How Leaders Move from the Engine Room to the Bridge

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You can’t steer a ship from the engine room.

Effective leaders know that their place is on the “bridge” of their organization, scanning the horizon and moving things forward. But they also know that it’s necessary and important to poke around the engine room from time to time.

Here’s the leadership question: How do you strike the right balance between bold, visionary leadership (the bridge) and paying The bridgeappropriate attention to your organization’s operations (the engine room)?

One way I’ve learned is to practice the daily leadership discipline of focusing on my purpose, not my job.

When I first joined this organization in 1997 I was given a somewhat vague responsibility called “marketing”. We were already heavily involved in initiatives such as catalogues and flyers, so in the early days I simply kept running those projects.

I was in the engine room.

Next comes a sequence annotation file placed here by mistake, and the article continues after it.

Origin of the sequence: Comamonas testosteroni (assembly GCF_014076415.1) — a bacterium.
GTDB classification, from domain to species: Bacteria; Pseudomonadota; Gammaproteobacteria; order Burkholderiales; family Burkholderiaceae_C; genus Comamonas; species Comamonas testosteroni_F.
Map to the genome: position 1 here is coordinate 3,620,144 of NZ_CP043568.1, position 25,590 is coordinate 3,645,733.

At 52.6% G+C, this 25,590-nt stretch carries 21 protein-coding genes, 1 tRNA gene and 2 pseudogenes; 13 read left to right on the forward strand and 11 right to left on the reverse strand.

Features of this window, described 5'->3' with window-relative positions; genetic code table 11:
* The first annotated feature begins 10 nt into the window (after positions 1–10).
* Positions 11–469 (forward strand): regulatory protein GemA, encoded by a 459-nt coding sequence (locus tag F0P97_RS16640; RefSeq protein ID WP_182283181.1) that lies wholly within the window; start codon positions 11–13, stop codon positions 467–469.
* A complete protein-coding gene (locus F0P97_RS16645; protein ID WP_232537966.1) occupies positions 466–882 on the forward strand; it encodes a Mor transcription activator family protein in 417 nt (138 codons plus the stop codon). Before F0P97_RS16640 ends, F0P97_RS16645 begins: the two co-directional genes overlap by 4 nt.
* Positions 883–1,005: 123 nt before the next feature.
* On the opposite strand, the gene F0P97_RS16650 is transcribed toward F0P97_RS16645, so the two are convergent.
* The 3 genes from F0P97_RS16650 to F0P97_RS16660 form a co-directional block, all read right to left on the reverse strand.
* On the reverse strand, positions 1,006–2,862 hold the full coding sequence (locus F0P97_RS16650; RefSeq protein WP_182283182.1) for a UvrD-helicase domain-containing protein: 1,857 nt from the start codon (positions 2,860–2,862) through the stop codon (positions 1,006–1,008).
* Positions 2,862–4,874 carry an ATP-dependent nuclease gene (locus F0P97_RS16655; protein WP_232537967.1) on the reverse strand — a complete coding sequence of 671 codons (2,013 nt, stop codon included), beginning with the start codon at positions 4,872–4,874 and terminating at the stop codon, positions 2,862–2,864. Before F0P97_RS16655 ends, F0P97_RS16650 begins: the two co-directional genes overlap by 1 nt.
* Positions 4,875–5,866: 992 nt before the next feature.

But to get myself up onto the bridge I began to increasingly ask myself, “If my job is to get these catalogues and flyers done, what is my purpose?”

And then it hit me. My purpose was to connect church leaders with our ministry.

Once my focus shifted to that level everything changed. Now I was constantly scanning the horizon looking for ever more effective ways to connect church leaders to our ministry, always seeking innovative ways to add value to church leaders.

Our engine room was still humming along, producing catalogues and flyers. But increasingly I was on the bridge focused on the unique purpose my leadership was able to provide.

Today I try to keep the same approach. And I do so through a leadership discipline of asking myself these kinds of questions:

  • What unique value do I bring to the organization?
  • What of lasting value would not be achieved if I were not here?
  • Am I growing satisfied with wins of “efficiency” (the engine room) or
    of “effectiveness” (the bridge)
  • Do I have an increasingly clear picture of the future (the bridge) or am I gaining clarity only on how we function (the engine room)?

If you find yourself getting stuck in your organization’s engine room try wrestling with these questions. Over time you will see yourself increasingly scanning the horizon from where you belong; up on the bridge.

What questions would you add to this list?

the author

Scott Cochrane

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